All 0.8 miles of the ascent provide breathtaking panoramic views of Oahu’s coastline.


Ok, so here’s why the hike is classified as strenuous: as you approach the top there are stairs…lots of stairs. And a tunnel. And a ladder with a narrow opening you have to squeeze through. On top of Diamond Head there is an old military fort, and the remains of the fort were incorporated into the trail. While this certainly adds to the difficulty of the hike, it also makes it more interesting, combining a journey through history with a hike through nature.





More stairs…



Even more stairs…



Ladder with narrow opening…


Finally! The view from the summit area:






The short distance of this hike makes it easy for people to underestimate possible dangers associated with it. It is nearly a mile, completely uphill, and in direct sunlight. During our time there, we saw a man get airlifted off of the summit due to medical problems brought on by heat and exhaustion. So hike smart! Always bring enough water, and know your own abilities. This trail is not for those with medical issues or who experience difficulty with climbing stairs.

Additional information can be found here.

The hike left us famished, so we stopped for a quick and easy lunch at what we soon discovered was the oldest Taco Bell in Hawaii. We don’t have Taco Bells that look like this in LA anymore, so I thought it was interesting…


And it had cute Hawaii cups!


On to the next adventure!


For as long as I can remember, taking our family to Hawaii was my dad’s dream vacation. But let’s face it- Hawaii is a freaking expensive place to visit, especially for a middle class family of five. So years went by with this trip being nothing more than a dream…until this past December (2014). All of us children are grown up now, and were able to help make this trip a reality for our dad. And so bright and early one December morning, we left Los Angeles and flew to Honolulu!!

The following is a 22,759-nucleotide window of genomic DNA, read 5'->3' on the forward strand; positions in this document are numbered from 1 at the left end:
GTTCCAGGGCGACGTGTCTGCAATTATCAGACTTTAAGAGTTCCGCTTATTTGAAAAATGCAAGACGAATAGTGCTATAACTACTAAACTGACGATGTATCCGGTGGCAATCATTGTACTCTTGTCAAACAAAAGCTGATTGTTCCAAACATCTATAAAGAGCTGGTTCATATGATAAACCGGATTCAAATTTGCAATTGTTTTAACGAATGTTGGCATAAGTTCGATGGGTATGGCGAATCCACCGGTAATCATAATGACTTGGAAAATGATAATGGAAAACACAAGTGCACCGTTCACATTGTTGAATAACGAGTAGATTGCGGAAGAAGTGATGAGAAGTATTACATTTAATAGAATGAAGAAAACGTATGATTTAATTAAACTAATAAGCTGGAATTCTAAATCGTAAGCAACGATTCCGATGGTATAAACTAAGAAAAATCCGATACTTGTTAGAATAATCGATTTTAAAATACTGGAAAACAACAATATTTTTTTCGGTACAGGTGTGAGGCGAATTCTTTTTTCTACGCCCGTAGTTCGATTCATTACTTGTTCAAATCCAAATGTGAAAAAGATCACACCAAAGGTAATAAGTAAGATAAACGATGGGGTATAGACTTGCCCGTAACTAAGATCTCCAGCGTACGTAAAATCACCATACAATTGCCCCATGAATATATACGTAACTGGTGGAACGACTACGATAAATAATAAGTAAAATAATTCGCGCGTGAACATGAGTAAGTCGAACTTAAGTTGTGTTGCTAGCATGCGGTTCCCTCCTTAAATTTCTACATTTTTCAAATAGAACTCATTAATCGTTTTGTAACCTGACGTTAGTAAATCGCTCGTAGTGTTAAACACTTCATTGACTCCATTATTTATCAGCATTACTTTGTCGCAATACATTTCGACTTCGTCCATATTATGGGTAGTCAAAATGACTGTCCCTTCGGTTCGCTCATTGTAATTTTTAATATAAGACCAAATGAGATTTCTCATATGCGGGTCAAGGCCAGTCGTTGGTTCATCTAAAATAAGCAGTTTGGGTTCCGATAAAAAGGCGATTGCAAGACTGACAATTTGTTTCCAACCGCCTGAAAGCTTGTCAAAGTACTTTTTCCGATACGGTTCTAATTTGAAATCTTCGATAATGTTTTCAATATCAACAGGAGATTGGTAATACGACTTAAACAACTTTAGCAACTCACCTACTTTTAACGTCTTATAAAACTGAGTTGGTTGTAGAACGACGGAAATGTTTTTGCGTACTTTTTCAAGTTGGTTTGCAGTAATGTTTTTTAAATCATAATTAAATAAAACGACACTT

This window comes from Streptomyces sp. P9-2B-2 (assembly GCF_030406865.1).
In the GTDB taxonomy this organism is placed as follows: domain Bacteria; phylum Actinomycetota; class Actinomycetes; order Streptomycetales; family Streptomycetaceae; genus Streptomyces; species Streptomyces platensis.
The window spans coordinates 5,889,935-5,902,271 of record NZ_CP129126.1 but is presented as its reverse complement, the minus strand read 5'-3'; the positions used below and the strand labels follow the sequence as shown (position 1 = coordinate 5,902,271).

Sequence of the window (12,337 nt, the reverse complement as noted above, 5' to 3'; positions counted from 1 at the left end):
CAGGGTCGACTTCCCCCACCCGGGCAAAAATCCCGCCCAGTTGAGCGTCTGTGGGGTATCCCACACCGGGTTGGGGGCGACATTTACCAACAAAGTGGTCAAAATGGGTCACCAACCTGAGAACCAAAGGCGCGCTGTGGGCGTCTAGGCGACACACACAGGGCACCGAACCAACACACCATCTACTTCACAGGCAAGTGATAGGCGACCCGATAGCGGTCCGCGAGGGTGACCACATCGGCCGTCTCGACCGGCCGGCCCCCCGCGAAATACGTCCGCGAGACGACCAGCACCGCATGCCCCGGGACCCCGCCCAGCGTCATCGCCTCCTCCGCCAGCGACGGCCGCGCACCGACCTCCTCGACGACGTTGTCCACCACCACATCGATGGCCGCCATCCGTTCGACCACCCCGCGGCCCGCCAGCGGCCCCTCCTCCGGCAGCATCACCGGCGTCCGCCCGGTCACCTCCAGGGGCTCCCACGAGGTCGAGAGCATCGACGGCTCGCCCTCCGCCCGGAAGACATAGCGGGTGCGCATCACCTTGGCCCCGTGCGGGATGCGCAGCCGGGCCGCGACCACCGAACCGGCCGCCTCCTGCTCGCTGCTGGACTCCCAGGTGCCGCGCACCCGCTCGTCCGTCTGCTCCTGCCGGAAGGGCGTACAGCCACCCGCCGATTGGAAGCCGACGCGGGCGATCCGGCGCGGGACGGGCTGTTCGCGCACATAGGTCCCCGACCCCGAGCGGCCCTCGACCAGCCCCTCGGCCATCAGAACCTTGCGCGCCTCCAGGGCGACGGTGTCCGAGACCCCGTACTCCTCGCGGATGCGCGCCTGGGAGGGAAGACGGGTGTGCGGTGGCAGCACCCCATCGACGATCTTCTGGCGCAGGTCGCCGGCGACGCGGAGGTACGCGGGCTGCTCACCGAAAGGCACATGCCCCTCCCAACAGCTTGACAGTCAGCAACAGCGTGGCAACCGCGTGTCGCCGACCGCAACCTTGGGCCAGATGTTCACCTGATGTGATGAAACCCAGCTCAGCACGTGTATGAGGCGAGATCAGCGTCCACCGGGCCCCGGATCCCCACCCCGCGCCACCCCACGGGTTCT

We decided to take this trip in December because it was just after the peak season, so prices were lower. Here was our itinerary: spend two nights in Honolulu, and then board a cruise ship that would spend the next week taking us to Maui, Hawaii (the big island), and Kauai, and then have another half day on Oahu before taking a red eye flight home. Several cruise lines offer Hawaiian cruises, but Norwegian Cruise Line is the only one that takes you to more than one island like that. And seriously, for first-time visitors to Hawaii, I absolutely recommend taking this cruise! It gives you a nice sampler of the most popular islands and ports, so you can see very diverse areas of this beautiful state. And then, you can always go back sometime in the future to spend more time on whichever island you liked best! It might surprise you… I was certain I would like Maui best, but it turns out, I liked the Big Island better. Go figure.